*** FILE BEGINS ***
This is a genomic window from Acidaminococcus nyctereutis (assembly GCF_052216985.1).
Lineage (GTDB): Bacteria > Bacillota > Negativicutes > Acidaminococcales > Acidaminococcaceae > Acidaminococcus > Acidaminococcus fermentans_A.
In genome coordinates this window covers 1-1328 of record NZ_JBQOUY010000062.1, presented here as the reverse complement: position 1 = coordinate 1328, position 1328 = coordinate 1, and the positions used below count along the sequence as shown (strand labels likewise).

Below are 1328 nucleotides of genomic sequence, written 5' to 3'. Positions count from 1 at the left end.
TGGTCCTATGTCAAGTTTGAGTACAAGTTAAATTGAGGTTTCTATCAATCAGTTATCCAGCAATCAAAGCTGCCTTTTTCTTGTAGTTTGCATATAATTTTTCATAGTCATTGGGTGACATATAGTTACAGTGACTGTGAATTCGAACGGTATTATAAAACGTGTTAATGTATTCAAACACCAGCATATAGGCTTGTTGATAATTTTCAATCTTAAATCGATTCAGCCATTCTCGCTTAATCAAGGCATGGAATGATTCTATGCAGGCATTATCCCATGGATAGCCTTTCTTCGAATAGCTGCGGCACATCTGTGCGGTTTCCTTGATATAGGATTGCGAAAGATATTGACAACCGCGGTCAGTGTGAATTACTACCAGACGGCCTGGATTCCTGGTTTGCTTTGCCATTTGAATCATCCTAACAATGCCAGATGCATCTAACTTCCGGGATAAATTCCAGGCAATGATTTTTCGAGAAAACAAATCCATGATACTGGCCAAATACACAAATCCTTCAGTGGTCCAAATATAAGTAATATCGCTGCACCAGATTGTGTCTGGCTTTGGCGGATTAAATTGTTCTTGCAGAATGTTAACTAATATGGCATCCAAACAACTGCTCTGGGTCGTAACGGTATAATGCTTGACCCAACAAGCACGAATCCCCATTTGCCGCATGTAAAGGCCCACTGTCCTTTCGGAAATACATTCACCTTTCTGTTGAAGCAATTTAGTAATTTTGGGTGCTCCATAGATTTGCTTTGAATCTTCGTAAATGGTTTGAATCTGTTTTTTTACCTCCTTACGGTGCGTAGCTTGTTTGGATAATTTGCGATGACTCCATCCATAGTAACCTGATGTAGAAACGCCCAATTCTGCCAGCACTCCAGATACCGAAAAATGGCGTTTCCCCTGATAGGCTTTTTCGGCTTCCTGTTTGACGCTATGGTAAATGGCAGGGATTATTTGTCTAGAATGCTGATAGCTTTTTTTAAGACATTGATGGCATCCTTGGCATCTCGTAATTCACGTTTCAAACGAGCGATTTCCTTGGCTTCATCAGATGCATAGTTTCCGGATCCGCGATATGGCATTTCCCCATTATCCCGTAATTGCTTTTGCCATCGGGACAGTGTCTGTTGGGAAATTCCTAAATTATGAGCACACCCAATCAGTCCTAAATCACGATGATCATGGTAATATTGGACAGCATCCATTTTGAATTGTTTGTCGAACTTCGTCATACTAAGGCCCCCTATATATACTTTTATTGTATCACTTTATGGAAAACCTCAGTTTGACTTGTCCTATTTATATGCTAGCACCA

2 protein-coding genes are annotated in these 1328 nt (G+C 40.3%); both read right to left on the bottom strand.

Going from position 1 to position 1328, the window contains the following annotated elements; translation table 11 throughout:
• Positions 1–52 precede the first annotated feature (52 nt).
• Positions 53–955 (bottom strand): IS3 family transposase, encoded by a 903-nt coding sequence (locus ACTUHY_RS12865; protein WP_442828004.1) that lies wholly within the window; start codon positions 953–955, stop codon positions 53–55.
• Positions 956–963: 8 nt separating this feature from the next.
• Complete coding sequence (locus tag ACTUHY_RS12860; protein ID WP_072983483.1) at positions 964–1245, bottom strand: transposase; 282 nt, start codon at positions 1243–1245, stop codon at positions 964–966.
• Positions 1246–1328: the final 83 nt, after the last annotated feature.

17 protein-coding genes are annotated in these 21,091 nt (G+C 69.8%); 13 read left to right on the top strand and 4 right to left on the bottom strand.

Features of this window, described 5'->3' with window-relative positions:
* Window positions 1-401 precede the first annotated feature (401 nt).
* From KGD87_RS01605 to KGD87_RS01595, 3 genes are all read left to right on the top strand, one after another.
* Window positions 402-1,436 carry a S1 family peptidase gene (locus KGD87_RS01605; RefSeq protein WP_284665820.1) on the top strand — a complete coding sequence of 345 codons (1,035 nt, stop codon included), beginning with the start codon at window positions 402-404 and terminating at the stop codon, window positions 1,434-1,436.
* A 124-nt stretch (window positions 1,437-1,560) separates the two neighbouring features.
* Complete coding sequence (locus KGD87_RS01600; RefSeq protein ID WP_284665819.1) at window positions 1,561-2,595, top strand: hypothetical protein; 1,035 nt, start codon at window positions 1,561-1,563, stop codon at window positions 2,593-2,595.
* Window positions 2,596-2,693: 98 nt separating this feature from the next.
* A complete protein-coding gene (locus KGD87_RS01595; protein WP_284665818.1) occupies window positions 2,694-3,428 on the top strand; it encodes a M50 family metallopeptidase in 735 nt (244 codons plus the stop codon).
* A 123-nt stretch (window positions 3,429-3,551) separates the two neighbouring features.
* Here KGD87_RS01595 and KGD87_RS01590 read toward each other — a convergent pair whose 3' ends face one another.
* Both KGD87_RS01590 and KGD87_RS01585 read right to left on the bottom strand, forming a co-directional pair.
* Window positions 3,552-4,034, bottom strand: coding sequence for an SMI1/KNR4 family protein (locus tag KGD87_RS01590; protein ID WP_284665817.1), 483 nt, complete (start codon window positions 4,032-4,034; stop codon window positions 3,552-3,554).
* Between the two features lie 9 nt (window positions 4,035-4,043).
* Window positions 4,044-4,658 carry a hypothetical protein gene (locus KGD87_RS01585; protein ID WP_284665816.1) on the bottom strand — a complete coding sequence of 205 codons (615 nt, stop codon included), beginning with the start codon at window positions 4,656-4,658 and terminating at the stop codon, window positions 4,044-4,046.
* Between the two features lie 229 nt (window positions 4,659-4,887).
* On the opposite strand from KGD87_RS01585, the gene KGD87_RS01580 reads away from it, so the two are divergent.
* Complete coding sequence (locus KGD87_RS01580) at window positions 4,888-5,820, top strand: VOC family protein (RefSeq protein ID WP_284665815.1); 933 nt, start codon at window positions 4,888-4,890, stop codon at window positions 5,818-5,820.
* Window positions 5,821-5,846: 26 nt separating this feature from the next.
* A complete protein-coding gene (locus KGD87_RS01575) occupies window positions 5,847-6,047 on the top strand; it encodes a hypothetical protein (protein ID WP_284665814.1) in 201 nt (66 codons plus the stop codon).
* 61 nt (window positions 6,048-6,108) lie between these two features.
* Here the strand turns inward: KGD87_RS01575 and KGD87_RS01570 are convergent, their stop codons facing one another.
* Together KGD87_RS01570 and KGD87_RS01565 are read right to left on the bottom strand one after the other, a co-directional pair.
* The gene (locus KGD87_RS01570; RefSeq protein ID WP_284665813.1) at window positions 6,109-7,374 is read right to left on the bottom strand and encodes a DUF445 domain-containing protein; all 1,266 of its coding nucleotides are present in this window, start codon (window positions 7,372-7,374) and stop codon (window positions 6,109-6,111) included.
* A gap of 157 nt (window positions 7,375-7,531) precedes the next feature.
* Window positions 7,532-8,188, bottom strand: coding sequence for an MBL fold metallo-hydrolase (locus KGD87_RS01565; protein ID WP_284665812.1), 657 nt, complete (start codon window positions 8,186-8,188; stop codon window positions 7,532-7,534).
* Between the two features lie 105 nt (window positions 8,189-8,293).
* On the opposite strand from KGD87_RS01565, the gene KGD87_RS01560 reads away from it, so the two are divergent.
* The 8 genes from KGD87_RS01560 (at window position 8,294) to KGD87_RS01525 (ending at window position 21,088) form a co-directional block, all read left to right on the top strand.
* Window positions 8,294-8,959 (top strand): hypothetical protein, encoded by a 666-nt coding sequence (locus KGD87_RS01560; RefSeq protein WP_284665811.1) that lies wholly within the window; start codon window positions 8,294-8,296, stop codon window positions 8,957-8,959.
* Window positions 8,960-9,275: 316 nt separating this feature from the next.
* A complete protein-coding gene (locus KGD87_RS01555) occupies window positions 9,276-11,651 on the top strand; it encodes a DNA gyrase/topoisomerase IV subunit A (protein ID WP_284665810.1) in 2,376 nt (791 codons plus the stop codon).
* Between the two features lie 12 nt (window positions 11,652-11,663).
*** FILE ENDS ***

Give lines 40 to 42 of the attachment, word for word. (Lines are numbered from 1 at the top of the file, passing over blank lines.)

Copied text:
* On the opposite strand from KGD87_RS01565, the gene KGD87_RS01560 reads away from it, so the two are divergent.
* The 8 genes from KGD87_RS01560 (at window position 8,294) to KGD87_RS01525 (ending at window position 21,088) form a co-directional block, all read left to right on the top strand.
* Window positions 8,294-8,959 (top strand): hypothetical protein, encoded by a 666-nt coding sequence (locus KGD87_RS01560; RefSeq protein WP_284665811.1) that lies wholly within the window; start codon window positions 8,294-8,296, stop codon window positions 8,957-8,959.